You can begin to understand the health effects of low-level radiation here:

      We should all support the research and development of truly clean, renewable energy sources like solar, wind, wave power, geothermal…

  • Jill

    “…that’s what operators always say after a nuclear accident.”

    This wasn’t an accident like TMI. It occured in Fall 2010. We would know if there was core melt like TMI. I’m no expert but I’m pretty sure the fuel has to melt for there to be radiation like TMI or in Japan.

    • Cal

      Also, TMI resulted in zero deaths and zero cases of radiation-induced illness. And that’s by far the worst event ever to happen at an American nuclear plant.

      • JustTheFacts

        Studies were quashed on the actual radioactive plume from TMI, how much radiation it contained and where it went.

        So studies will be difficult to find showing that TMI caused increases in cancers, but if you visit that area in Pennsylvania and talk to people, you’ll learn how many residents were effected from the radioactive contamination.

  • slozo

    Some of these comments are funny.

    Too many people assume that all these nuclear power plant accidents are throoughly examined by the powers that be, with the aim of reporting the truth to the public. People MUST be assuming that, judging by any comment using official figures or repeating damage control rhetoric.

    When the Three Mile Island accident is examined, btw – by these experts – do they produce or state what pieces of evidence they use to be able to state that there were no deaths? Do they state the amount of time range they looked at (we are dealing with long term effects of radiation exposure after all)? Do they crunch the numbers for spikes in illnesses in the immediate and outlying areas for radiation related illnesses and deaths?

    The answer to each of these questions is an emphatic NO, actually. All the statement is, is a complete fabricated reality propaganda message for mass consumption. Advertisement.

    The statements released by supposed authorities are over the top ridiculous here, IMHO.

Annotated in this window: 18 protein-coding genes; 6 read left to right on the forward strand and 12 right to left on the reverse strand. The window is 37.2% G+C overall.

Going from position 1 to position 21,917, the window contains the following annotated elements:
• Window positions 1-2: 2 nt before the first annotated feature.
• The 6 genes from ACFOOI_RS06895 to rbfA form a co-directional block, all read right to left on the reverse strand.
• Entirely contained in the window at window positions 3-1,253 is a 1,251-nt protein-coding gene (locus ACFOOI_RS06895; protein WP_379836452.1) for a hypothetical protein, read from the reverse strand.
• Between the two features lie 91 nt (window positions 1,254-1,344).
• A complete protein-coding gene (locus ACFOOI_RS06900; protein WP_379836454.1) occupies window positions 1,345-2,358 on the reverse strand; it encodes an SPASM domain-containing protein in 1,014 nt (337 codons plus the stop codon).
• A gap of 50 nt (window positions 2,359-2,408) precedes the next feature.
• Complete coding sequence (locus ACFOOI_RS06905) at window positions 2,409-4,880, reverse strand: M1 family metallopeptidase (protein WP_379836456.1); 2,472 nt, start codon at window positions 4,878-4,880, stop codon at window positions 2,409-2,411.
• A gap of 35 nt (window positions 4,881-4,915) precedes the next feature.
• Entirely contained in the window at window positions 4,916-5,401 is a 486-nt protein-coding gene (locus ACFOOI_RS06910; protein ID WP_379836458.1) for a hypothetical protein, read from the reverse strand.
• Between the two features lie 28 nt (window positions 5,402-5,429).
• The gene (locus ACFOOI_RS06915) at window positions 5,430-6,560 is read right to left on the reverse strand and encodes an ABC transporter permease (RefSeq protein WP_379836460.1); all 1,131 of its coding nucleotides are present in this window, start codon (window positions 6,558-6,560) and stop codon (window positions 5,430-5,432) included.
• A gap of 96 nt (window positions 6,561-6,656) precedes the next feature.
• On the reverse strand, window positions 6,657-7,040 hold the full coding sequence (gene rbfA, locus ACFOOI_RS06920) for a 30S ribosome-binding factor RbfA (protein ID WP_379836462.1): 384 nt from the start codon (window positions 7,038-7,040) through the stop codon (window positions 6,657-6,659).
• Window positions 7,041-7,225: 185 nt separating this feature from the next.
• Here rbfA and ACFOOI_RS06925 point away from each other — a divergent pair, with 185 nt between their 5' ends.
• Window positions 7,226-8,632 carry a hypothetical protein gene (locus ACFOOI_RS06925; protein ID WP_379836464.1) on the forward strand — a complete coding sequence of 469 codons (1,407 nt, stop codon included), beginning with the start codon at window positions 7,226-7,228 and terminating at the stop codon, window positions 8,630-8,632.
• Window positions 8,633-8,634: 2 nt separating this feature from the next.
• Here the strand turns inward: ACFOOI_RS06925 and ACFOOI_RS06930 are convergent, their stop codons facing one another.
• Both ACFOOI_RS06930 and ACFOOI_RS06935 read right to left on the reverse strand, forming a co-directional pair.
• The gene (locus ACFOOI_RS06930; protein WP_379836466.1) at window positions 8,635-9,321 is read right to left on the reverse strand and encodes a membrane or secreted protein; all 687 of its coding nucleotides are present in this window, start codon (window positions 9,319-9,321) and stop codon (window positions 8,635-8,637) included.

“a plant spokesman said Wednesday that a possible leak in one of the reactor’s steam generator tubes could have resulted in a tiny release of radioactive material into the atmosphere.”

    So a nuclear power plant public relations person (damage control) – unnamed by the crack reporter from this fluff piece – states something about a POSSIBLE leak. Possible? Like, it may have happened? Is this plausible deniability, or are you really not sure it happened? It can only be one of two things – it means “we don’t know” (hasn’t been looked into thoroughly enough to substantively know), or it means “there was a definite leak, we are not saying how much, and we will state it this way to soften the blow for damage control purposes”.

    If it was the first one . . . how could they know how much leaked out, at what rate, in what dose, if they aren’t even sure of a leak at all? How could a closely monitored thing such as radiation leakage from a power plant be unknown? (hint: it’s not that closely monitored, actually) How could a crack in a steam generator tube release radiation?

    All viable questions, none asked. No diagram of what a steam generator tube is, where it is located in the plant. No questions on how many sieverts being measured outside the plant, etc etc etc etc.

    The amount of complete ignorance and rationalisation for individuals to try to placate themselves into thinking they are being safely taken care of in the US by kind hearted officials in the nuclear power industry is mind-boggling.